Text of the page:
Data Brokers and the Federal Government: A New Front in the Battle for Privacy Opens | Conclusion


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IV. Conclusion

OMB deserves much praise for this novel privacy initiative, but it has more work to do. The evaluation of the first private sector database in the Do Not Pay Initiative needs to be accomplished in the open with full participation by all interested parties. The OMB memo provides for that. We need to see how well that process works.

There is more to be done elsewhere. The OMB privacy standards for the Do Not Pay initiative could usefully be expanded to include all Fair Information Practices, rather than just some. Individuals need a practical and available process to find and fix records that are wrong. That need is the same whether the records are maintained by the government or by the private sector.

The standards for the Do Not Pay Initiative should also be extended to cover all government use of commercial data brokers, including in law enforcement. The federal government should broadly use its marketplace power to improve privacy and improve databases. Regulation is not the only way to achieve a better result. Individuals need the same rights and protections whenever the government uses commercial databases.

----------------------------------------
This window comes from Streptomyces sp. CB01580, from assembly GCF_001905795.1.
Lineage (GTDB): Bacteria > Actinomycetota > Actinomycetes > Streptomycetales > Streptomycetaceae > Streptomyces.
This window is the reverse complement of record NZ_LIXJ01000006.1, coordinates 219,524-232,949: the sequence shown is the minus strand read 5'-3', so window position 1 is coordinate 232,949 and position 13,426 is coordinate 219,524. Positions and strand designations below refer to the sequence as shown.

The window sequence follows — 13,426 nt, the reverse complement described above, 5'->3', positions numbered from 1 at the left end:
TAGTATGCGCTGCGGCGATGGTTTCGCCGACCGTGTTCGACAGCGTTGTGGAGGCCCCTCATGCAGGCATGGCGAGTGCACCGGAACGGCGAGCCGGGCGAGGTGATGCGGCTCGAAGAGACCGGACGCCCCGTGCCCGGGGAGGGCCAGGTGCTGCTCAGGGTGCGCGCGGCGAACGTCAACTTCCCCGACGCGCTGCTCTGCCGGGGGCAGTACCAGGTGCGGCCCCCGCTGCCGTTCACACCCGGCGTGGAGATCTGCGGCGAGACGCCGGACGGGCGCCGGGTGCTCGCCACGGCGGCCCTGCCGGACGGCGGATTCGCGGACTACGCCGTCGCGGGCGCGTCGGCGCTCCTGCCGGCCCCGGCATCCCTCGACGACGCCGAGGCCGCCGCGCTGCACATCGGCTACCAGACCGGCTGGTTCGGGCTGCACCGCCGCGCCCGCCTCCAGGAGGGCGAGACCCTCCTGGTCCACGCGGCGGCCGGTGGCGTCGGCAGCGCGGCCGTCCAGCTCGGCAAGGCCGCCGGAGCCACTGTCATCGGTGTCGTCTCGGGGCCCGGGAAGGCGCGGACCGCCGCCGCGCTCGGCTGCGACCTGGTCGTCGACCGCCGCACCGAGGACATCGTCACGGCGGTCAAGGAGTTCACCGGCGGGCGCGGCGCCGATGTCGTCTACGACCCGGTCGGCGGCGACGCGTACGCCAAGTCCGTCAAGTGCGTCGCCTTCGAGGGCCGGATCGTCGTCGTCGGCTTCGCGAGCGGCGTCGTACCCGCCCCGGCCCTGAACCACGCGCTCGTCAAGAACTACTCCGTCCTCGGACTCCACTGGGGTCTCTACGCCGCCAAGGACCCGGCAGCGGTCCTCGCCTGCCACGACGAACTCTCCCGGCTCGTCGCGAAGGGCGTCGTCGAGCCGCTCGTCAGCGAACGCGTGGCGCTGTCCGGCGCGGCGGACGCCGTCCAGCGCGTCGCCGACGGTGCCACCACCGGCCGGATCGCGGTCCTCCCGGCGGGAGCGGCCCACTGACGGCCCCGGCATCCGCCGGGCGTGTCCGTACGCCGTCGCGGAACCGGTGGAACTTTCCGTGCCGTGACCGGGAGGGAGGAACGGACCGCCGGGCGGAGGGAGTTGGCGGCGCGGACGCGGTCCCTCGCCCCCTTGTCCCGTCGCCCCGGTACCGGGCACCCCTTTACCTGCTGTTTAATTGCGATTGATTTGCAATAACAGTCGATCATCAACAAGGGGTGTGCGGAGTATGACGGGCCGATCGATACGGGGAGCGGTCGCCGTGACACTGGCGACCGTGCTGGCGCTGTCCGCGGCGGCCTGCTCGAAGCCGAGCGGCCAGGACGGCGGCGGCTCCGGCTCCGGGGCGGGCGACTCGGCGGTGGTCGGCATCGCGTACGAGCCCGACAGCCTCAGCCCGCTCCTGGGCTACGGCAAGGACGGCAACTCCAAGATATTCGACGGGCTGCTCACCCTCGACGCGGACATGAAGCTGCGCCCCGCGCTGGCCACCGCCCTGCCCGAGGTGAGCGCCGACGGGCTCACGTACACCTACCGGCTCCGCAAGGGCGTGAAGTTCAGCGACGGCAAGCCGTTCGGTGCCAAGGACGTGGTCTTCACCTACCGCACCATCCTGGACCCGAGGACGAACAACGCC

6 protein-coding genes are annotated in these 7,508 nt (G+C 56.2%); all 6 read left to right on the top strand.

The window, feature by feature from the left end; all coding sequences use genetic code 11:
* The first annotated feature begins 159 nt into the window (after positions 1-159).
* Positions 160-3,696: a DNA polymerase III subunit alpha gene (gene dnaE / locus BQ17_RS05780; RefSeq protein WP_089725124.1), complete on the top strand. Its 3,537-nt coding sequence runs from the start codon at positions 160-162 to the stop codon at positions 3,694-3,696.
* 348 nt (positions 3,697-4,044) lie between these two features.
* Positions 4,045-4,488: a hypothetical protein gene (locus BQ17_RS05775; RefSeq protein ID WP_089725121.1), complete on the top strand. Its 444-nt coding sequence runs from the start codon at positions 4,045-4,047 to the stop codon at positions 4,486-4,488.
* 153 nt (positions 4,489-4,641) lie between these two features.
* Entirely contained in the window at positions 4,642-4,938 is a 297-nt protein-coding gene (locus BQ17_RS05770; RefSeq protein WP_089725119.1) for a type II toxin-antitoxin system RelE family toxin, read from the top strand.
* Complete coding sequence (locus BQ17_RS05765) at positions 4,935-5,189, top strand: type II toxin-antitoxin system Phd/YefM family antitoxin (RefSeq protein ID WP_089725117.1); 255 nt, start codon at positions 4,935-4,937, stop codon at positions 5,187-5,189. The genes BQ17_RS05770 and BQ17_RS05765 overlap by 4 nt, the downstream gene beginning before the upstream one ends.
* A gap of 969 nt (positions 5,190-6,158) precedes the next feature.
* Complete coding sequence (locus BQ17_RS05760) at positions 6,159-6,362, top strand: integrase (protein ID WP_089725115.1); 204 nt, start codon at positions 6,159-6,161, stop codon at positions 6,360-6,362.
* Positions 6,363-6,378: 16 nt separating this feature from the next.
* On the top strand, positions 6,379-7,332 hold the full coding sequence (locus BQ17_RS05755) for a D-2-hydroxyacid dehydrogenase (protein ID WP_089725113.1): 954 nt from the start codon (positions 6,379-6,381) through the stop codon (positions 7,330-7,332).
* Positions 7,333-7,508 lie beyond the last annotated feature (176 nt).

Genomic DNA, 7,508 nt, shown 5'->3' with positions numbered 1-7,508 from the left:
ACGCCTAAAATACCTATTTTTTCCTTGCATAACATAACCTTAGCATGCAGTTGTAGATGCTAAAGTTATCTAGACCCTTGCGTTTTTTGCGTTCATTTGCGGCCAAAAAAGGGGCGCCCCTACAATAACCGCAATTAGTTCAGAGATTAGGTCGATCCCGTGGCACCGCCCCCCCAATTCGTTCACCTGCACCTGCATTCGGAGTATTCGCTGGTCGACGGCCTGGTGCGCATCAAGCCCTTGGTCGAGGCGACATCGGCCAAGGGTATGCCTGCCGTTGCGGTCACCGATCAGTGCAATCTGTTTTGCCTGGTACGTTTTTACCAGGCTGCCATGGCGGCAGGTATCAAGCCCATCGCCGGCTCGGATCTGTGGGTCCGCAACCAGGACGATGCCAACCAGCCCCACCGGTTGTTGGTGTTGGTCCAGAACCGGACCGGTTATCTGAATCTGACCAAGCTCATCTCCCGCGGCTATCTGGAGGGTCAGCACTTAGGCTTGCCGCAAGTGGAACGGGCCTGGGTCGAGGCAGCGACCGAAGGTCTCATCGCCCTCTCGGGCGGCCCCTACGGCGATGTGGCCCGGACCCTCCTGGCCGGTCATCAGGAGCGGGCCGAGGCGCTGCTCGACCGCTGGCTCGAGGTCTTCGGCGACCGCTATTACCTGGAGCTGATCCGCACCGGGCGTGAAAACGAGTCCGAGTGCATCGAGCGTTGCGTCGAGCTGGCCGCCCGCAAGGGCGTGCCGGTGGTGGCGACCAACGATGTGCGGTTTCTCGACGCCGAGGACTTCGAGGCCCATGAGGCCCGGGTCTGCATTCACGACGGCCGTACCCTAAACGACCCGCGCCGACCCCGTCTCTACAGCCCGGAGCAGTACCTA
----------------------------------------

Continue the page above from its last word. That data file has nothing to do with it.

If the privacy protections OMB established are effective, it will be an important step forward. At least in the Do Not Pay Initiative, people would have more ability to challenge the information coming from databases such as The Work Number and get redress from problems. If the protections were then to be taken up widely across the federal government and by state governments, the result could be better quality commercial databases for use by governments and by others. There would be fewer errors, less fraud, less government waste, more redress for individuals, and a higher overall standard of modern fair information practices would be set.

Data brokers, data users, and data subjects benefit when databases become more accurate, timely, relevant, and complete. Privacy isn’t just about individuals. Everyone gains when privacy protections result in better records.

The Do Not Pay Initiative demonstrates that there is no need to wait for legislation to find creative ways to extend privacy standards to the commercial sector. The World Privacy Forum hopes that it is a first step in using executive authority to implement additional privacy protective actions and norms.
Roadmap: Data Brokers and the Federal Government: A New Front in the Battle for Privacy Opens – Conclusion


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